An attendant led me to the lightly-scented men’s locker room (pine, perhaps), pointing to the stack of white robes, white slippers and amenities — lotion, combs, razors, mouthwash and the like. The men’s lounge, like the women’s, offered the classic spa buffet of nuts and dried fruit, ice water and hot tea. Unlike in the women’s locker room (where I took an authorized look), the magazine stack was composed of recent issues of Sports Illustrated, Fortune and Time.

I spent half an hour in the circular co-ed whirlpool that sat between a stone fireplace and a wall of windows that allowed warm, bright streaming daylight to stream in. On a midweek in January, I was alone.

Alone until Serena showed up. Dark hair pulled back and wearing glasses, she led me to a dim room with a fireplace, shower, whirlpool tub and massage table (Aspira has several such “massage suites” for stays that can extend beyond the rubdown). I had opted for the Sacred Waters massage, one of the spa’s signature treatments and ideal for mid-winter.

As I laid face down, Serena began by placing a deerskin pouch filled with warm water in both of my hands and one on my lower back. The water, she said, came from a nearby lake in a nod to the American Indians who have used the same body of water in ceremonies for generations. As Serena went to work, I became too intoxicated by her handiwork to ask how exactly the resort procures water from a frozen lake. And on Serena went, filling the next 50 minutes with a joyous winter vortex of sandalwood, comfort and warmth.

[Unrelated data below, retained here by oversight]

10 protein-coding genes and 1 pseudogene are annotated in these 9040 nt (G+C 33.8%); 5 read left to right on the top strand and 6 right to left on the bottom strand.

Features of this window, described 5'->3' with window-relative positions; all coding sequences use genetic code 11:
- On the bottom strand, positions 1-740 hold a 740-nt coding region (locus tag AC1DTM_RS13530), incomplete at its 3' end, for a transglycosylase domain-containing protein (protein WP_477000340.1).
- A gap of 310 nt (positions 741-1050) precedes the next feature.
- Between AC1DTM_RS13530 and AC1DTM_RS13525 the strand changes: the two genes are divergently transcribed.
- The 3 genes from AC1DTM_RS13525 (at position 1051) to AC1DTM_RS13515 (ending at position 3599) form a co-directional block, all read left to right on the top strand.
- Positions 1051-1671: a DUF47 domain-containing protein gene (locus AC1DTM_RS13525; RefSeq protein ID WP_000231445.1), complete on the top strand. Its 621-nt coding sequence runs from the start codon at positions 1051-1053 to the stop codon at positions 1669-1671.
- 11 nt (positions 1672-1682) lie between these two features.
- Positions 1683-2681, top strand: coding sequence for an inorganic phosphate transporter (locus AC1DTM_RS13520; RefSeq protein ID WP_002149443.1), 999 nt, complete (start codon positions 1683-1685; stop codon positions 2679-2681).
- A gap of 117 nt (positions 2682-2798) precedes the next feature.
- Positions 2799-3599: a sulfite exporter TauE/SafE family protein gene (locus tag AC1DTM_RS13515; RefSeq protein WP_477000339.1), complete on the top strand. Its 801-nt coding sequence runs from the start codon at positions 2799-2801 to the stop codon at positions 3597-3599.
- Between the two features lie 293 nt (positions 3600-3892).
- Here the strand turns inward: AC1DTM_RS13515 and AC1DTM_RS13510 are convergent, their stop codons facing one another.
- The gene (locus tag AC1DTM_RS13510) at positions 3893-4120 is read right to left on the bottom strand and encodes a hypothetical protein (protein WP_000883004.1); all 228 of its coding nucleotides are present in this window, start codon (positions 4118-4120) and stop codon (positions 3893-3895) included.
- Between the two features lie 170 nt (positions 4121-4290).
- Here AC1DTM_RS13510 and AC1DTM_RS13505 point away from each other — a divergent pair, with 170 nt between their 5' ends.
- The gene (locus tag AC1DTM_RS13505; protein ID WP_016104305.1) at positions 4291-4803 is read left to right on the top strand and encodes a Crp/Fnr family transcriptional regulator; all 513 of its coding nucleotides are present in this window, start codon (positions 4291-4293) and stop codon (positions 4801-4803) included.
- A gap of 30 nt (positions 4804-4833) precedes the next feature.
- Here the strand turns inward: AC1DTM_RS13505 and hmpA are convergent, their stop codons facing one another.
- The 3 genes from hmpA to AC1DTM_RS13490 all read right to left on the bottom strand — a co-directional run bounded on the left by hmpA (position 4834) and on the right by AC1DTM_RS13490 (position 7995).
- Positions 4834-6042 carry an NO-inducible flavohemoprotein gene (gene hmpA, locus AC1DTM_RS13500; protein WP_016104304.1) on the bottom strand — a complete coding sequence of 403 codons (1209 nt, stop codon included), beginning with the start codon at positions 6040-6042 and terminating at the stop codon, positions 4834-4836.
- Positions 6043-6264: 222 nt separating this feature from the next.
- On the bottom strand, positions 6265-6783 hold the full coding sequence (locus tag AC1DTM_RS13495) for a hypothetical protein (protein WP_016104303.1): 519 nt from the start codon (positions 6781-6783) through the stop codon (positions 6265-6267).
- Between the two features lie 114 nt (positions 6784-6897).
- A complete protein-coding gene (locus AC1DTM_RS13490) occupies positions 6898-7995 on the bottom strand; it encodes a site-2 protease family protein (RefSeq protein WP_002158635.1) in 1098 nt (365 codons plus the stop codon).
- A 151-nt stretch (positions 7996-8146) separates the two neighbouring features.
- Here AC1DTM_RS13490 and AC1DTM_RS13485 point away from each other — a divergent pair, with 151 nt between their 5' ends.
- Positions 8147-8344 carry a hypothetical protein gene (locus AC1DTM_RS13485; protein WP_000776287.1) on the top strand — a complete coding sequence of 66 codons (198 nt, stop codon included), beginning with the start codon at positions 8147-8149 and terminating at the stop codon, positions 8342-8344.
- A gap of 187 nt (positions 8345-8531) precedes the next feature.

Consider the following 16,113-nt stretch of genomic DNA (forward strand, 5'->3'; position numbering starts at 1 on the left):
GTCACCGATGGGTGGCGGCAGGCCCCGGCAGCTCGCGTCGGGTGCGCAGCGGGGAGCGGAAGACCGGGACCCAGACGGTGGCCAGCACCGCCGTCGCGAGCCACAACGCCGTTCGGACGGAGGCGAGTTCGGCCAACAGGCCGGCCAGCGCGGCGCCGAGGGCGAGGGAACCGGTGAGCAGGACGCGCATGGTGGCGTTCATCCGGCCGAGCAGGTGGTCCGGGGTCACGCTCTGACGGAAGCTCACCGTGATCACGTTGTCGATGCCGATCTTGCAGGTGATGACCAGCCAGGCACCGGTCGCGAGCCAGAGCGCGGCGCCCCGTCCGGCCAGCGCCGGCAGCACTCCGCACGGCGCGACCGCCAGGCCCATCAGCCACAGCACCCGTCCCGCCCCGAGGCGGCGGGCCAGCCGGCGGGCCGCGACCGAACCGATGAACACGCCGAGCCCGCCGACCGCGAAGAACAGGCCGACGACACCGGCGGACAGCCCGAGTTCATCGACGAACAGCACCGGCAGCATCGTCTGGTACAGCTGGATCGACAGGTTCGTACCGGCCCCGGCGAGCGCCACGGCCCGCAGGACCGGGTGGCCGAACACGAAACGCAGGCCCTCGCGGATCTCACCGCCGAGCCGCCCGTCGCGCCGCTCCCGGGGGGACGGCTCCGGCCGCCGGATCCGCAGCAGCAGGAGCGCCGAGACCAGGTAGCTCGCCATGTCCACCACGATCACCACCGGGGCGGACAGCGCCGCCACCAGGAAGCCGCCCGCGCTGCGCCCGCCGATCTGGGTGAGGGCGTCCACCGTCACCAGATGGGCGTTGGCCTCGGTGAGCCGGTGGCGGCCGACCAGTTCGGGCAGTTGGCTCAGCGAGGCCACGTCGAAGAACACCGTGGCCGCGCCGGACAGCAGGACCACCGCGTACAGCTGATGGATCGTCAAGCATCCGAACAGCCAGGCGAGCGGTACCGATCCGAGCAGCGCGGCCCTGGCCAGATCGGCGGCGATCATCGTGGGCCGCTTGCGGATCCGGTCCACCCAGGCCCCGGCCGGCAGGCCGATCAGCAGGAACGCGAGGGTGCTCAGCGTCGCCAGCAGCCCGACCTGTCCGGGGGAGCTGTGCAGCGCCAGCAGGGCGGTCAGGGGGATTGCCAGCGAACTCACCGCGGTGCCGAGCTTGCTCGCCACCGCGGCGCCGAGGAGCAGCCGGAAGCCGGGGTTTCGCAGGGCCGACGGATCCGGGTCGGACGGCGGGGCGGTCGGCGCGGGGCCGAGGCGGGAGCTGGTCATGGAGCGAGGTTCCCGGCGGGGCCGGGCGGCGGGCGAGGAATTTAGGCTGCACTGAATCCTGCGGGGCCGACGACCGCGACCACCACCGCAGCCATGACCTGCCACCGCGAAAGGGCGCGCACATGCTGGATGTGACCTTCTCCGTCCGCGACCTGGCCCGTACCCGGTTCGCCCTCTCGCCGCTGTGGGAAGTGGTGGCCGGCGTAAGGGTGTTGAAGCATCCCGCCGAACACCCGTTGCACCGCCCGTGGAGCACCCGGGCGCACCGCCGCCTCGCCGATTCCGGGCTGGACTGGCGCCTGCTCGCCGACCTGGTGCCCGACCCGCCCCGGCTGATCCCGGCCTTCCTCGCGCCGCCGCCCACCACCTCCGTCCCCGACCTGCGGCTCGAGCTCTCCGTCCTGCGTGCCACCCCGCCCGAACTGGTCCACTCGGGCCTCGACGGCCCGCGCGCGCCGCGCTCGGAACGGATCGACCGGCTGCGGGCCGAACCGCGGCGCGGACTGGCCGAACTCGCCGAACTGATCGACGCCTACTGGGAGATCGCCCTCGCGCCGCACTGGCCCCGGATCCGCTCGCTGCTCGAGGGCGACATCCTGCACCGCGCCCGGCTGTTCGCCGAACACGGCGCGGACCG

“Any questions?” Serena asked when she was finished.

“Yes,” I said. “Why didn’t I get the 80-minute version?”

She laughed.

“That’s what they all say.”

— The Heartland Spa and Fitness Resort (Gilman, Ill.)

Four warnings greet visitors to The Heartland Spa on the long flat plains 90 miles south of Chicago: Drive slowly. No hunting or fishing. Private property. No junk food.

If you doubt the importance of “No junk food,” don’t; it prompted a woman who arrived just after me to whisper to her companion, as if she had just drawn a mustache on the “Mona Lisa,” “I ate a cupcake this morning.”

The Heartland decor can best be described as 1980s farm, which makes sense because the spa is housed in a former dairy farm and opened in the ‘80s. It is more modest than modern, but that is part of its home-spun charm.

The Heartland Spa offers the opposite warm-up of Aspira and many other Midwestern spas. Let’s call it a healthy warmth. Yes, the classic spa-like luxury is at hand: massages, facials, manicures and the like. It also includes the less typical, like an ionizing foot bath that detoxifies through the bottom of the feet. The color of the water supposedly indicates which part of the body has been cleansed.